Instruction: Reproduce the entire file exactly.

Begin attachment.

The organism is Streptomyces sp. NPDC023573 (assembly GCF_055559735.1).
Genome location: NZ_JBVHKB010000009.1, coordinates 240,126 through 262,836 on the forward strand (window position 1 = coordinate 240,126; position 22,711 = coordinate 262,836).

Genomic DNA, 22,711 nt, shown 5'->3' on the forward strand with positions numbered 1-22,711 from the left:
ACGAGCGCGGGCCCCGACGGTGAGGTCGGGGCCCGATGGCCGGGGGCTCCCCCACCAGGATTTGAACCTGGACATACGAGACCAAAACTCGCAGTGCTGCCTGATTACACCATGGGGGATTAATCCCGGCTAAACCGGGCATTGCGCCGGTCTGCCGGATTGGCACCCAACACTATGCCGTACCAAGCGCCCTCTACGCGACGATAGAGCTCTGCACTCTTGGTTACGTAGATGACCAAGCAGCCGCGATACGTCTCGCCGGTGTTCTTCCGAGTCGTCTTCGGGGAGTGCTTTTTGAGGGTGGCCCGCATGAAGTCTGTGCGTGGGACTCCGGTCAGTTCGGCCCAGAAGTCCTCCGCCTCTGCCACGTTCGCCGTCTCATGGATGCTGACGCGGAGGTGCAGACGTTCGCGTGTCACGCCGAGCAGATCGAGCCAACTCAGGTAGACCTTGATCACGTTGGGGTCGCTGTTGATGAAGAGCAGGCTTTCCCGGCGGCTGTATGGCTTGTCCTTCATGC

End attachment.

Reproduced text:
The organism is Streptomyces sp. NPDC023573 (assembly GCF_055559735.1).
Genome location: NZ_JBVHKB010000009.1, coordinates 240,126 through 262,836 on the forward strand (window position 1 = coordinate 240,126; position 22,711 = coordinate 262,836).

Genomic DNA, 22,711 nt, shown 5'->3' on the forward strand with positions numbered 1-22,711 from the left:
ACGAGCGCGGGCCCCGACGGTGAGGTCGGGGCCCGATGGCCGGGGGCTCCCCCACCAGGATTTGAACCTGGACATACGAGACCAAAACTCGCAGTGCTGCCTGATTACACCATGGGGGATTAATCCCGGCTAAACCGGGCATTGCGCCGGTCTGCCGGATTGGCACCCAACACTATGCCGTACCAAGCGCCCTCTACGCGACGATAGAGCTCTGCACTCTTGGTTACGTAGATGACCAAGCAGCCGCGATACGTCTCGCCGGTGTTCTTCCGAGTCGTCTTCGGGGAGTGCTTTTTGAGGGTGGCCCGCATGAAGTCTGTGCGTGGGACTCCGGTCAGTTCGGCCCAGAAGTCCTCCGCCTCTGCCACGTTCGCCGTCTCATGGATGCTGACGCGGAGGTGCAGACGTTCGCGTGTCACGCCGAGCAGATCGAGCCAACTCAGGTAGACCTTGATCACGTTGGGGTCGCTGTTGATGAAGAGCAGGCTTTCCCGGCGGCTGTATGGCTTGTCCTTCATGC